The Betty Mulnix Service Award will be presented to Trinidad Estrada, a high school equivalency program teacher at Central Valley Opportunity Center. She previously served 27 years as a teacher of English as a Second Language and reading. Personally familiar with the difficulty of being a non-fluent speaker in a school’s English spoken environment, she has made personal connections with many students over the years. By providing a blended learning environment of direct classroom instruction and digital technology, she improves students’ reading and writing to prepare them to pass their high school equivalency tests.
Also to be honored with English as a Second Language (ESL) Awards are Leticia Crisantos of Patterson and Esmeralda Felix of Modesto.
Crisantos set a goal to learn five new English words per day from the dictionary more than 20 years ago while working as a caregiver in a senior living facility. Leticia was only able to work with Spanish-speaking patients and understanding her English co-workers was a struggle. Since joining the ESL class last year, she is now working only with English speaking patients. Leticia’s goal is to enroll in college to study nursing.
Since enrolling at Modesto Junior College in 2009 as a non-English speaker, Esmeralda Felix has accomplished the difficult task of learning English and completing the challenging science and math classes required for the Respiratory Therapy program. She graduates in May at the top of her class and hopes to continue with the B.A. program offered at Modesto Junior College.
The Literacy Award will go to Ukraine born and raised Maryna Ninovska Learning who is now a LearningQuest student. In 2015, she came to the U.S. on a work/study program. In Modesto, she studied with a LearningQuest volunteer tutor for 10 months and then enrolled in LearningQuest high school equivalency classes where she excelled in all subjects and earned her HSE in October. LearningQuest’s transitional specialists helped her enroll in a vocational program focusing on business administration. Currently on the path to U.S. citizenship, Maryna wants to attend Modesto Junior College.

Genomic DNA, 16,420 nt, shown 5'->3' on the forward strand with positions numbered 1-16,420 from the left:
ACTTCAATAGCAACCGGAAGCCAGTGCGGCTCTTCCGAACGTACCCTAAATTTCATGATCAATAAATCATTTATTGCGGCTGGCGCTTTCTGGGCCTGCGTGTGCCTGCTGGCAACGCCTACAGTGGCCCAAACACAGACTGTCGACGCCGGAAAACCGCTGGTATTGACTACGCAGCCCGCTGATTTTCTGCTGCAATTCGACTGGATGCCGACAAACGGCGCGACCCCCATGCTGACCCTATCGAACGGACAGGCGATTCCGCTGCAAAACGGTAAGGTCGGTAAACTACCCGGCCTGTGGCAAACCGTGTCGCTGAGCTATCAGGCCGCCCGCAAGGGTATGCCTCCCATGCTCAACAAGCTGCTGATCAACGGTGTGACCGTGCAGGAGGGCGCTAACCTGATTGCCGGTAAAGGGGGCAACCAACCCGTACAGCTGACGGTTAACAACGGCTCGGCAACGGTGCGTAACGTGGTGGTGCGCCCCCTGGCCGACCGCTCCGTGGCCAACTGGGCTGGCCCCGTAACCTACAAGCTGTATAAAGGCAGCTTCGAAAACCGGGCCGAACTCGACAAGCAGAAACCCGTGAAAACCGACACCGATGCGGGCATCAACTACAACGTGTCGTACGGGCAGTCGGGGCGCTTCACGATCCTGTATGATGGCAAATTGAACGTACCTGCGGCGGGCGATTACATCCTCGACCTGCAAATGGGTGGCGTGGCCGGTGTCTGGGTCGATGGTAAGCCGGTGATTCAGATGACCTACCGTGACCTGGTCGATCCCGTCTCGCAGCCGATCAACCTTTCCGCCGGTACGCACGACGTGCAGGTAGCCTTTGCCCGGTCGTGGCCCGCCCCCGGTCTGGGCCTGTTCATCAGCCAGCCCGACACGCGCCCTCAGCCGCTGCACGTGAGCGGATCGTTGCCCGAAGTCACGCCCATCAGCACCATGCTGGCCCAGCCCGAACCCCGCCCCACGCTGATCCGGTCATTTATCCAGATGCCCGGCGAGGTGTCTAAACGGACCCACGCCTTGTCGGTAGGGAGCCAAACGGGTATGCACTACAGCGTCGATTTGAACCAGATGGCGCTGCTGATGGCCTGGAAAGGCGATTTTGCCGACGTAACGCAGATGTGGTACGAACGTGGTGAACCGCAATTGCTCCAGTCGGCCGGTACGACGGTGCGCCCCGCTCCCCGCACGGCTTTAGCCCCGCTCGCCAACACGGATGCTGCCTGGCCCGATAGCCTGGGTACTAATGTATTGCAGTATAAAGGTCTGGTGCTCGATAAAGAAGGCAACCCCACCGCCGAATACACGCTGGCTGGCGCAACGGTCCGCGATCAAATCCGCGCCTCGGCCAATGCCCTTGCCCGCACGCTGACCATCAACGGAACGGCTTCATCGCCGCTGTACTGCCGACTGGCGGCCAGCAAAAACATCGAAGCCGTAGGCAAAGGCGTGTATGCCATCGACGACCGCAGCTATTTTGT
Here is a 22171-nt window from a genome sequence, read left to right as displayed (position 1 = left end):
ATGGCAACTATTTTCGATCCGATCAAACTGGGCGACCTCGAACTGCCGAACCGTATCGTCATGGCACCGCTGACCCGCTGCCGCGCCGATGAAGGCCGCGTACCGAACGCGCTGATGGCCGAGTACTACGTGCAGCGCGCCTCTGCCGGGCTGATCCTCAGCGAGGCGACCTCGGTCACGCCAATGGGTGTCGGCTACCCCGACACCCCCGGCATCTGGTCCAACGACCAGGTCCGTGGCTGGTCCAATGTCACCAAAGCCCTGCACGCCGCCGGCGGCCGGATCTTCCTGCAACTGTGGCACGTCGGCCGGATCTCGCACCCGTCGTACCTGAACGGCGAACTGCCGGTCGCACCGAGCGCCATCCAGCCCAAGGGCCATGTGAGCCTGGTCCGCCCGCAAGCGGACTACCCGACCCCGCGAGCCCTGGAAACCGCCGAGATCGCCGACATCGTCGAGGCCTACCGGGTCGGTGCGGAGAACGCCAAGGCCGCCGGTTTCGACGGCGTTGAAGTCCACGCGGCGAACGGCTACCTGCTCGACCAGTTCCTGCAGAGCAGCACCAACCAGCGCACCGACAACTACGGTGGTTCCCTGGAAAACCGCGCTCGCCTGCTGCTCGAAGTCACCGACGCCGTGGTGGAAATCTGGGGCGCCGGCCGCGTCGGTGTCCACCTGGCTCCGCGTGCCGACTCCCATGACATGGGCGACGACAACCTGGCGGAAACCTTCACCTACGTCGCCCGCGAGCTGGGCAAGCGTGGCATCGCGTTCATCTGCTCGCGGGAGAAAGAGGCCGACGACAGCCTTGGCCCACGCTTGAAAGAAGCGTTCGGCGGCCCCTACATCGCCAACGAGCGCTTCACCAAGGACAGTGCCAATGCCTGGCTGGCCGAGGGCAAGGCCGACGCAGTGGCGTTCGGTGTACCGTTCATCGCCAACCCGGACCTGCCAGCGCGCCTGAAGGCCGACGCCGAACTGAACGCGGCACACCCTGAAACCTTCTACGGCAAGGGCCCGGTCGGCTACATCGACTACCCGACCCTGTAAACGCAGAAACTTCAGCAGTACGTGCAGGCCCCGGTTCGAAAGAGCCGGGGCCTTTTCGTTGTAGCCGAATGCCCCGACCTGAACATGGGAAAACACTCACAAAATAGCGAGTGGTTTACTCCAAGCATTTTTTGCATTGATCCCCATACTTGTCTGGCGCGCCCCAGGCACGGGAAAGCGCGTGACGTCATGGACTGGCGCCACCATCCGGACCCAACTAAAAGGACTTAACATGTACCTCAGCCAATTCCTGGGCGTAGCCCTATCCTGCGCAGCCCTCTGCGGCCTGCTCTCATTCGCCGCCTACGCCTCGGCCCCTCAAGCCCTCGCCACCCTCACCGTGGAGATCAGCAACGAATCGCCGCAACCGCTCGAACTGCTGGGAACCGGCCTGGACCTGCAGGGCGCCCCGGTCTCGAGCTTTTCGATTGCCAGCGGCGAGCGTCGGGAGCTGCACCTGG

High School Diploma or Equivalency
Martha Venegas immigrated to the U.S. with her family in 2008 and quickly enrolled in ESL classes at El Concilio and Modesto Junior College. At age 48 she enrolled with LearningQuest to earn her high school equivalency diploma through the Spanish HSE program. With a family to care for, her journey was not easy. After struggling with math, she scored at college-level readiness in the test and passed all her other subjects. Now, with her HSE, Martha is currently enrolled in her second full-time semester at Modesto Junior College, majoring in Office Administration.
The Literacy Network, an affiliate of Stanislaus Partners in Education (SPIE), is a consortium of representatives from business, education, provider groups, government and private organizations, all with an interest in addressing literacy challenges in our community. The Network provides a forum in which to voice needs, accomplishments and information among members.
Learning Quest is a non-profit organization whose mission is to provide education to adults for a better tomorrow. Free or low-cost instruction in reading, writing, math and English is provided by a combination of staff and more than 250 volunteers. LearningQuest receives funding from public and private contracts and through donations from businesses and individual donors. Nearly 1,500 Stanislaus County adults were served by LearningQuest programs last year.